February 20, 2018 CHTCS

Quarterly Headlines Winter 2018

2017 Stop Slavery Awards led by Adidas

The annual Stop Slavery Award was awarded to four winners at the 2017 Trust Conference. The award was led by Adidas with additional recognition as an “Outstanding Achiever” for excelling in every judging category. The international fashion retailer C&A was awarded for going beyond compliance standards in all categories. Through the “Bright Future” program, The Co-operative Group offers employment opportunities for victims of modern day slavery and was honored for having excelled in business partnership engagement and for having demonstrated excellence in supplier engagement and capacity building. The major U.S. technology company, Intel Corporation, was awarded for its outstanding work in demonstrating and implementing innovation across its programs against child sexual exploitation and refusing new business to suppliers who have failed to implement measures to combat slavery.

The Stop Slavery Award was launched by the Thomson Reuters Foundation. The initiative recognizes companies that have taken concrete steps to eradicate forced labor from their supply chains. Short-listed nominee candidate companies included: Aldi UK, Barclays Bank Plc, CH2M, Fortescue Metals Group, Marks & Spencer, Marshall Plc, MGM China Holdings Ltd, Nestle’ S.A., Shiva Hotels, Waitrose, and Walmart Stores, Inc.


Accord on Fire and Building Safety Reaches Important Milestones

The Accord on Fire and Building Safety in Bangladesh is one of three initiatives launched in response to the Rana Plaza building collapse, the deadliest disaster in history of the global garment industry, in which 1,134 workers were killed. The Accord publishes a Quarterly Aggregate Report as part of its commitment to transparency and accountability. As an overview of implementation of the Accord program and remediation progress of participating Ready-Made Garment factories, the October 2017 report details several important milestones:

  • Overall remediation progress is at 79%
  • 100% remediation from initial inspections at 107 factories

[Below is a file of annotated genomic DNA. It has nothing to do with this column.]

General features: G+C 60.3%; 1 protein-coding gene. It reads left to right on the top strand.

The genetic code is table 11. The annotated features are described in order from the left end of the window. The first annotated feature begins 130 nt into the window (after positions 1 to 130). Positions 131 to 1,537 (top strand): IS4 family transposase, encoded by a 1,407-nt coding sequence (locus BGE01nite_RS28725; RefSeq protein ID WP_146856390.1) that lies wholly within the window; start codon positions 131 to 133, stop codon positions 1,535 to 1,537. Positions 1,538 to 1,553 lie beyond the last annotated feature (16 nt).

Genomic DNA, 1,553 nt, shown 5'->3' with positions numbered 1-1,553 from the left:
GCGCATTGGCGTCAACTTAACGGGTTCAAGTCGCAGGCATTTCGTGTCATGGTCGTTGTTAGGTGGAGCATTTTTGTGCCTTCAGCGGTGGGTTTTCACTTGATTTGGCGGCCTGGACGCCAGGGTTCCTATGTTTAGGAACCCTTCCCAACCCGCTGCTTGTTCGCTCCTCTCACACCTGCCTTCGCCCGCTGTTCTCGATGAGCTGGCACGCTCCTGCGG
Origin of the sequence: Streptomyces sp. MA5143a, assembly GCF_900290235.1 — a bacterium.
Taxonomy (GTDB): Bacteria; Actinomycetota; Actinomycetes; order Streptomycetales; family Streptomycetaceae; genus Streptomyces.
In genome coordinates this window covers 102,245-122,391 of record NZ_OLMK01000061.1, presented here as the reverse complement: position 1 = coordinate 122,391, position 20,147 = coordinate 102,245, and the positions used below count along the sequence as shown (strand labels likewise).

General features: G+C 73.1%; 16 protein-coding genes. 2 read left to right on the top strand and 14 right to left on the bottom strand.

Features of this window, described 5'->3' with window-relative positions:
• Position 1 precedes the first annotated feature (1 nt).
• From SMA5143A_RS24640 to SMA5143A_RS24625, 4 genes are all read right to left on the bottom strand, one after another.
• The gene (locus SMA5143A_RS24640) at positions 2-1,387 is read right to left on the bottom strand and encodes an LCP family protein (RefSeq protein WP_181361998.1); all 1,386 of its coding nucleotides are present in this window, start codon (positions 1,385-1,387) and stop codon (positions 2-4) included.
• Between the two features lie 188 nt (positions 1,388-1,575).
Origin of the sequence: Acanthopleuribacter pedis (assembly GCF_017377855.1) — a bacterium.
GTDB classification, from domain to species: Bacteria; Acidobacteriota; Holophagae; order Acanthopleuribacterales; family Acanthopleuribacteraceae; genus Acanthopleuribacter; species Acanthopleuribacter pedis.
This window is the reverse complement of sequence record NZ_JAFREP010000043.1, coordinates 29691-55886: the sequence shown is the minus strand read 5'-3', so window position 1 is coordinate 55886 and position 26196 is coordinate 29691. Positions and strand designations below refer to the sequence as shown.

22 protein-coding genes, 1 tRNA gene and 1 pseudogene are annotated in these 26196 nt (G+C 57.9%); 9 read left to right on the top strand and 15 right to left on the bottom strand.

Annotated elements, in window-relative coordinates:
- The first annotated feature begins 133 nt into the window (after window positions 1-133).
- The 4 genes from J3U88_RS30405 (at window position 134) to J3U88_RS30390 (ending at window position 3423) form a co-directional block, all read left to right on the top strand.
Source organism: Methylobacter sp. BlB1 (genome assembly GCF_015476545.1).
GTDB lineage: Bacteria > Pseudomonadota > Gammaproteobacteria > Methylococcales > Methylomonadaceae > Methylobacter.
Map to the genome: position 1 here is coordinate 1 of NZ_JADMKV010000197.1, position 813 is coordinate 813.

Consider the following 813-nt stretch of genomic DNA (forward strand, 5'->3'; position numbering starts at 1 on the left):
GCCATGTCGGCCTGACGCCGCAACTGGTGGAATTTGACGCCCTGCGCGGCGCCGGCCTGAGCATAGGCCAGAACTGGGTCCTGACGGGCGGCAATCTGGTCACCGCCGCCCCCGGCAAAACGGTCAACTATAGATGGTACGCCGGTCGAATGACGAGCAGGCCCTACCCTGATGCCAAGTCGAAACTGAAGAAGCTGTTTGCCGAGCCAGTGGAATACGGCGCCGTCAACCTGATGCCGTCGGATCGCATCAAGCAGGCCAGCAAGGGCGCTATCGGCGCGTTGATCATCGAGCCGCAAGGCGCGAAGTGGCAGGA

• 90% or more remediation at 603 factories
  • Safety Committee training completed at 132 factories
  • 141 health and safety complaints resolved

Clothing Company Zara is Publicly Outed

Turkish shoppers in Istanbul, Turkey discovered unusual notes sewn into their newly purchased Zara brand clothing items. The fashion retailer was on its heels when their garments made by Turkish garment workers from Bravo Teksil placed tags into the garments reading, “I made this item you are going to buy, but I didn’t get paid for it.” Although Zara had paid the factory and fulfilled the contract, workers have not received payment since the factory abruptly shut down a year ago, when the owner vanished with all the missing funds. After widespread media reports, Zara’s parent company Inditex has launched a fund to help compensate the unpaid workers.


Slave Labor Lawsuit Against Canadian Mining Company Going to Trial

In 2014, three Eritrean men filed a civil lawsuit before the Supreme Court of British Columbia in Vancouver against Nevsun Resources Limited over the use of slave labor at Nevsun’s Bisha mine in Eritrea. Additional civil claims, with 51 more plaintiffs, were filed in 2016 and 2017. The case alleges that Nevsun engaged two Eritrean state-run contractors and the Eritrean military to build the mine’s facilities and that the companies and military deployed forced labour under abhorrent conditions. The case also alleges that Nevsun expressly or implicitly approved the use of conscripted labor, a practice alleged to be so widespread that it constitutes crimes against humanity. Nevsun, which owns a majority share of the Bisha mine, is headquartered in Vancouver and is incorporated under the laws of British Columbia.

The lawsuit advances ground-breaking claims based on the international law prohibitions on forced labour, slavery, torture and crimes against humanity. It is one of the first human rights lawsuits in Canada to assert claims based directly on international law.


Draft DHS Regulation Will Excise The H-1B Spousal Visa